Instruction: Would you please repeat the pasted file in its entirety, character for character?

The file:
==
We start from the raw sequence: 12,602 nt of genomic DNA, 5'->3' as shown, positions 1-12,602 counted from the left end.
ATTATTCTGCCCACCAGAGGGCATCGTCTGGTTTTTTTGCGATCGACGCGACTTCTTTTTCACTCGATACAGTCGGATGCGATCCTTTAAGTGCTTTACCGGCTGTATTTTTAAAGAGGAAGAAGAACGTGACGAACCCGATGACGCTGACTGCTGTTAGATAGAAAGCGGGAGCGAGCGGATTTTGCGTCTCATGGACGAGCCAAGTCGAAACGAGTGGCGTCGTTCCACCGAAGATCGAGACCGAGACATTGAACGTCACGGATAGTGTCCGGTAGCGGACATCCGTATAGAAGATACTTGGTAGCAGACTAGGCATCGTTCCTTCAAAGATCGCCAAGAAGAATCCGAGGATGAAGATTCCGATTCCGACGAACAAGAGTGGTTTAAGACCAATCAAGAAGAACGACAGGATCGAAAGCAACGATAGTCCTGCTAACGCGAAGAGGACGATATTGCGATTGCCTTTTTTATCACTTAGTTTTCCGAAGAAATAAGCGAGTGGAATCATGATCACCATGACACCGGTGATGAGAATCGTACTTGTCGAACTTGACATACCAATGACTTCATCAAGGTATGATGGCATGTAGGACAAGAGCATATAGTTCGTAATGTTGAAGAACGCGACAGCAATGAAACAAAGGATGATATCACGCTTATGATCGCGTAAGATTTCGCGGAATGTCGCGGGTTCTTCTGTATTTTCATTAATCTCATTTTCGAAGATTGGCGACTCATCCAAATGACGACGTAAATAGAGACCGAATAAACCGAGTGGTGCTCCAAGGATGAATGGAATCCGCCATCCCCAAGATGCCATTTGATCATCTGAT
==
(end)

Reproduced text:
We start from the raw sequence: 12,602 nt of genomic DNA, 5'->3' as shown, positions 1-12,602 counted from the left end.
ATTATTCTGCCCACCAGAGGGCATCGTCTGGTTTTTTTGCGATCGACGCGACTTCTTTTTCACTCGATACAGTCGGATGCGATCCTTTAAGTGCTTTACCGGCTGTATTTTTAAAGAGGAAGAAGAACGTGACGAACCCGATGACGCTGACTGCTGTTAGATAGAAAGCGGGAGCGAGCGGATTTTGCGTCTCATGGACGAGCCAAGTCGAAACGAGTGGCGTCGTTCCACCGAAGATCGAGACCGAGACATTGAACGTCACGGATAGTGTCCGGTAGCGGACATCCGTATAGAAGATACTTGGTAGCAGACTAGGCATCGTTCCTTCAAAGATCGCCAAGAAGAATCCGAGGATGAAGATTCCGATTCCGACGAACAAGAGTGGTTTAAGACCAATCAAGAAGAACGACAGGATCGAAAGCAACGATAGTCCTGCTAACGCGAAGAGGACGATATTGCGATTGCCTTTTTTATCACTTAGTTTTCCGAAGAAATAAGCGAGTGGAATCATGATCACCATGACACCGGTGATGAGAATCGTACTTGTCGAACTTGACATACCAATGACTTCATCAAGGTATGATGGCATGTAGGACAAGAGCATATAGTTCGTAATGTTGAAGAACGCGACAGCAATGAAACAAAGGATGATATCACGCTTATGATCGCGTAAGATTTCGCGGAATGTCGCGGGTTCTTCTGTATTTTCATTAATCTCATTTTCGAAGATTGGCGACTCATCCAAATGACGACGTAAATAGAGACCGAATAAACCGAGTGGTGCTCCAAGGATGAATGGAATCCGCCATCCCCAAGATGCCATTTGATCATCTGAT